This study was funded by the National Institute of Nursing Research (NR04933), and the National Institute on Drug Abuse (DA10317). The authors gratefully acknowledge the wisdom, support, and training by Dr. Leona Eggert and Ms. Liela Nicholas that was the foundation for the recruitment strategies described in this paper.
Articles: Increasing Participation in Prevention Research: Strategies for Youths, Parents, and Schools
Article first published online: 2 AUG 2011
© 2011 Wiley Periodicals, Inc.
Journal of Child and Adolescent Psychiatric Nursing
Volume 24, Issue 3, pages 137–149, August 2011
How to Cite
Hooven, C., Walsh, E., Willgerodt, M. and Salazar, A. (2011), Articles: Increasing Participation in Prevention Research: Strategies for Youths, Parents, and Schools. Journal of Child and Adolescent Psychiatric Nursing, 24: 137–149. doi: 10.1111/j.1744-6171.2011.00288.x
- Issue published online: 2 AUG 2011
- Article first published online: 2 AUG 2011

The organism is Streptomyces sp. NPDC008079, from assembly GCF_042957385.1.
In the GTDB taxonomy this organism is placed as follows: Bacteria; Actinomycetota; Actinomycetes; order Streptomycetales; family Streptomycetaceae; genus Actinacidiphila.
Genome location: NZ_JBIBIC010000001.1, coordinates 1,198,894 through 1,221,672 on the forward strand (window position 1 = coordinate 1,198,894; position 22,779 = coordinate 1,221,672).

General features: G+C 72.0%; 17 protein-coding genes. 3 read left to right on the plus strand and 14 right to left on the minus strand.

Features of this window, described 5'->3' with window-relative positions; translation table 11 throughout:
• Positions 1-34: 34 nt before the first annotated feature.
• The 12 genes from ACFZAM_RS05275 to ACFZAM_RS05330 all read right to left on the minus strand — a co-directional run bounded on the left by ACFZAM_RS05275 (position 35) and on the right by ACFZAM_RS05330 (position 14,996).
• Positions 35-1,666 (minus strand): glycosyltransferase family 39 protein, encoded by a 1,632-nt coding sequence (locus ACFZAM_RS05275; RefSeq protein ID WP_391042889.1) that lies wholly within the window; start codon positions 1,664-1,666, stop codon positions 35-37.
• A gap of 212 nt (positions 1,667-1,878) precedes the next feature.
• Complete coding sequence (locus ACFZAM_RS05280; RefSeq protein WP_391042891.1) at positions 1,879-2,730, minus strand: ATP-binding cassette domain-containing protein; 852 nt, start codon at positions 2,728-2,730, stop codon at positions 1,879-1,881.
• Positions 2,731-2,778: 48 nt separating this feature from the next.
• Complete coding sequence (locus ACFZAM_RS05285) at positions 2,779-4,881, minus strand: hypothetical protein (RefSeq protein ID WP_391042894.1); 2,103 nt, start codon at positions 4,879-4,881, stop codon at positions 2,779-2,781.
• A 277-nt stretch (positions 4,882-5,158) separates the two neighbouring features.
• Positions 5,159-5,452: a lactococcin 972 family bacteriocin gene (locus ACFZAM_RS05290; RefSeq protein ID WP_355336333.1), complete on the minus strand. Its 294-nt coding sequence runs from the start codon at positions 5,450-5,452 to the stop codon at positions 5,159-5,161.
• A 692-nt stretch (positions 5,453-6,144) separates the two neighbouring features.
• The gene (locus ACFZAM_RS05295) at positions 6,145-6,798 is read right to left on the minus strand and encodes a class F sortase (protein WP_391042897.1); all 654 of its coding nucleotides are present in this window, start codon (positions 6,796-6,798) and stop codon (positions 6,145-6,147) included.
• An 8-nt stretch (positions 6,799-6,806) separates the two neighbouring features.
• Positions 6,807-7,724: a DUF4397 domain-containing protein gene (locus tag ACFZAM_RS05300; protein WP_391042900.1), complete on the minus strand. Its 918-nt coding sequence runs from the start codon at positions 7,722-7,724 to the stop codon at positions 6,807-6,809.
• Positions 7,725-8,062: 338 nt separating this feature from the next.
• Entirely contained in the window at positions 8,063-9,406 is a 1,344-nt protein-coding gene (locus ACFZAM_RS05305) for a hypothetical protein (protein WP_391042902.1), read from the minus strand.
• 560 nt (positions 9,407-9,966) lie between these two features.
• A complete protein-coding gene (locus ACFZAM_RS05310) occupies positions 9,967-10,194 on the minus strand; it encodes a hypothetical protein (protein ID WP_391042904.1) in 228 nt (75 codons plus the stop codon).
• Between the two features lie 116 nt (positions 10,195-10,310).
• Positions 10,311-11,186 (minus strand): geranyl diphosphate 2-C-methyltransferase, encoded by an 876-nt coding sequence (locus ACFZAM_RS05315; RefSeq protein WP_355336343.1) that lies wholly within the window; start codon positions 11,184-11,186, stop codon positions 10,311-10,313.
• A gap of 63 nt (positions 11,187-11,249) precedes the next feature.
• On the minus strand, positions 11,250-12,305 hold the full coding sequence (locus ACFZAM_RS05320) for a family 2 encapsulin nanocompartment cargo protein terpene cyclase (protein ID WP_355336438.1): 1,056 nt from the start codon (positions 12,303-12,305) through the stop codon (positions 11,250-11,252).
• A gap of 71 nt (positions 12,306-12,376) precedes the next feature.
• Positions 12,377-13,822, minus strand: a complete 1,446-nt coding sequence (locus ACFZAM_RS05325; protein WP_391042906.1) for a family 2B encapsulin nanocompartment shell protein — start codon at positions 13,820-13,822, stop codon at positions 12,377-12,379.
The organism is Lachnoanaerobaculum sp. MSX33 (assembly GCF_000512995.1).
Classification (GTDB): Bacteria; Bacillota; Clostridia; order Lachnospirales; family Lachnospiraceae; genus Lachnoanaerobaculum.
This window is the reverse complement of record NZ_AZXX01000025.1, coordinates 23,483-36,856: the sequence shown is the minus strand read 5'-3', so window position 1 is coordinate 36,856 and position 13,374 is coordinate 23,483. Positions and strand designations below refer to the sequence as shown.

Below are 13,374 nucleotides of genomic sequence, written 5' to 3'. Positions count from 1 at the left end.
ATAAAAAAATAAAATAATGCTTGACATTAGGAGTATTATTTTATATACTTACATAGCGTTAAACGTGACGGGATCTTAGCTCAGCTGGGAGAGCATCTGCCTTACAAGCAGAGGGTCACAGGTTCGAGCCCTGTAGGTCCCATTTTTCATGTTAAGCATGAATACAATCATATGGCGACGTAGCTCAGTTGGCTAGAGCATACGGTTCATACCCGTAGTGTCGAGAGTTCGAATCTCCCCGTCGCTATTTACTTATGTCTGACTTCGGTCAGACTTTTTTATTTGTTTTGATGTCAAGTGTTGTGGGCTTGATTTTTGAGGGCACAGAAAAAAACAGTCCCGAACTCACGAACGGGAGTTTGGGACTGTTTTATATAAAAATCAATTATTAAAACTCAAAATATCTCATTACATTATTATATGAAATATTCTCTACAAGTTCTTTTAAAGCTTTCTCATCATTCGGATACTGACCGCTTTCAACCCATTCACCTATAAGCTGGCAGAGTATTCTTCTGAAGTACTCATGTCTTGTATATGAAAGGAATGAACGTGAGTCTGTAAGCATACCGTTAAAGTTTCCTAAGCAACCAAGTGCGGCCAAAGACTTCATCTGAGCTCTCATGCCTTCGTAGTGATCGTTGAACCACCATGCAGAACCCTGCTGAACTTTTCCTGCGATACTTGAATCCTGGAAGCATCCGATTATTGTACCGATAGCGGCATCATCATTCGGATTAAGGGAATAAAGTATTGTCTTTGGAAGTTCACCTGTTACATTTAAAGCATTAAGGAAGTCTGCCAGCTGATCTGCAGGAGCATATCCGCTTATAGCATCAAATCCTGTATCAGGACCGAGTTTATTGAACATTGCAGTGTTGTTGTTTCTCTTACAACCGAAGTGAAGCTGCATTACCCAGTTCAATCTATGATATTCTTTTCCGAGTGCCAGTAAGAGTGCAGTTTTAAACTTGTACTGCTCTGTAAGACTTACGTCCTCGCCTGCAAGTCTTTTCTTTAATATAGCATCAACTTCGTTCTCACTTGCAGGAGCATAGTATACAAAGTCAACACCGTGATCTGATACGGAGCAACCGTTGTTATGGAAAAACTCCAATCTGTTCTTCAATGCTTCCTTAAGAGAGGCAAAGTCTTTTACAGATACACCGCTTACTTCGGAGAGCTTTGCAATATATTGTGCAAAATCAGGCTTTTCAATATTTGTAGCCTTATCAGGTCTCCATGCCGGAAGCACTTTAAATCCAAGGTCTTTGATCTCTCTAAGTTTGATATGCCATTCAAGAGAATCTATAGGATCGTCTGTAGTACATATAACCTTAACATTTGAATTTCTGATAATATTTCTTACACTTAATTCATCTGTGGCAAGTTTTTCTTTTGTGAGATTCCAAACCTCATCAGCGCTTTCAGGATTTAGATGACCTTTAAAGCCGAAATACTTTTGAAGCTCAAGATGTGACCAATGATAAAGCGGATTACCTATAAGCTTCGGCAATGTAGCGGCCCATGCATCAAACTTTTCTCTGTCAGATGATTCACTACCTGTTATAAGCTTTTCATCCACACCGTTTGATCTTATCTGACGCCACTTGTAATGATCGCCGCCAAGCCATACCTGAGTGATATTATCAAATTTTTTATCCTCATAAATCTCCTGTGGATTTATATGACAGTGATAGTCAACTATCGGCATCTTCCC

- At-risk youth;
- family intervention;
- indicated prevention;
TOPIC: Subject participation is a critical concern for clinicians and researchers involved in prevention programs, especially for intensive interventions that require randomized assignment and lengthy youth and parent involvement.
PURPOSE: This article describes details of an integrated approach used to recruit and retain at-risk high school youths, their parents, and high schools to two different comprehensive, “indicated” prevention programs.
SOURCES USED: Parent and youth recruitment and retention data for the two studies is provided in support of the approach described. A coordinated, multilevel approach, organized around cross-cutting issues, is described in detail as a response to the challenges of including vulnerable populations in intervention research.
CONCLUSION: Methods are relevant to nurse clinicians who deliver prevention programs, and are important to clinical research that relies upon adequate participation in research programs.